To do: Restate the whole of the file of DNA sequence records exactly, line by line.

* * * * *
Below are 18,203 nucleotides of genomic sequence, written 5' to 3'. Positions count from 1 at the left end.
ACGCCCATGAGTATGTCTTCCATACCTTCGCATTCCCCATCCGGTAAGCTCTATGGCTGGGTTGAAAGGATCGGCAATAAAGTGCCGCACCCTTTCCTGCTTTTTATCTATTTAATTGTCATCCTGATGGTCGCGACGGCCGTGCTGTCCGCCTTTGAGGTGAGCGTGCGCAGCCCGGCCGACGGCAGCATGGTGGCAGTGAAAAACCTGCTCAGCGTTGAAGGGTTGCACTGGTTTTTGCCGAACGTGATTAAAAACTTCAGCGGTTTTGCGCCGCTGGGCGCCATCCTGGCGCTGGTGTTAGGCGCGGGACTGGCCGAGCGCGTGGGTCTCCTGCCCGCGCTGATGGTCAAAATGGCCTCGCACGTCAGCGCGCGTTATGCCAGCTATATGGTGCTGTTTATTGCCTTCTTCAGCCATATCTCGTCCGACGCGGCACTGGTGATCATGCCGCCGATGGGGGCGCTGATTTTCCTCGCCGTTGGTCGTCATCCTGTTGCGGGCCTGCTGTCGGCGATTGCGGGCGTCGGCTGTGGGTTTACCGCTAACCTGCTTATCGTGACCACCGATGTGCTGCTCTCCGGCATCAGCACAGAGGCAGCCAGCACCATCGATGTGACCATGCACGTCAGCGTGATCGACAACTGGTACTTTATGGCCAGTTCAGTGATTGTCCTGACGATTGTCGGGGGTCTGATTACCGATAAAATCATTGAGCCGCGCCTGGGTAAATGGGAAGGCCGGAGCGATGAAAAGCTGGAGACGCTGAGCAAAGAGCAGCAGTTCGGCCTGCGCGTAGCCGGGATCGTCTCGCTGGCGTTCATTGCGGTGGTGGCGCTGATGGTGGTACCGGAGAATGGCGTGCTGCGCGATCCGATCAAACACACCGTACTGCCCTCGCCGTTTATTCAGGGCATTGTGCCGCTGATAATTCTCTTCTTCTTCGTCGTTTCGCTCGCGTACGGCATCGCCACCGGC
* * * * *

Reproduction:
Below are 18,203 nucleotides of genomic sequence, written 5' to 3'. Positions count from 1 at the left end.
ACGCCCATGAGTATGTCTTCCATACCTTCGCATTCCCCATCCGGTAAGCTCTATGGCTGGGTTGAAAGGATCGGCAATAAAGTGCCGCACCCTTTCCTGCTTTTTATCTATTTAATTGTCATCCTGATGGTCGCGACGGCCGTGCTGTCCGCCTTTGAGGTGAGCGTGCGCAGCCCGGCCGACGGCAGCATGGTGGCAGTGAAAAACCTGCTCAGCGTTGAAGGGTTGCACTGGTTTTTGCCGAACGTGATTAAAAACTTCAGCGGTTTTGCGCCGCTGGGCGCCATCCTGGCGCTGGTGTTAGGCGCGGGACTGGCCGAGCGCGTGGGTCTCCTGCCCGCGCTGATGGTCAAAATGGCCTCGCACGTCAGCGCGCGTTATGCCAGCTATATGGTGCTGTTTATTGCCTTCTTCAGCCATATCTCGTCCGACGCGGCACTGGTGATCATGCCGCCGATGGGGGCGCTGATTTTCCTCGCCGTTGGTCGTCATCCTGTTGCGGGCCTGCTGTCGGCGATTGCGGGCGTCGGCTGTGGGTTTACCGCTAACCTGCTTATCGTGACCACCGATGTGCTGCTCTCCGGCATCAGCACAGAGGCAGCCAGCACCATCGATGTGACCATGCACGTCAGCGTGATCGACAACTGGTACTTTATGGCCAGTTCAGTGATTGTCCTGACGATTGTCGGGGGTCTGATTACCGATAAAATCATTGAGCCGCGCCTGGGTAAATGGGAAGGCCGGAGCGATGAAAAGCTGGAGACGCTGAGCAAAGAGCAGCAGTTCGGCCTGCGCGTAGCCGGGATCGTCTCGCTGGCGTTCATTGCGGTGGTGGCGCTGATGGTGGTACCGGAGAATGGCGTGCTGCGCGATCCGATCAAACACACCGTACTGCCCTCGCCGTTTATTCAGGGCATTGTGCCGCTGATAATTCTCTTCTTCTTCGTCGTTTCGCTCGCGTACGGCATCGCCACCGGC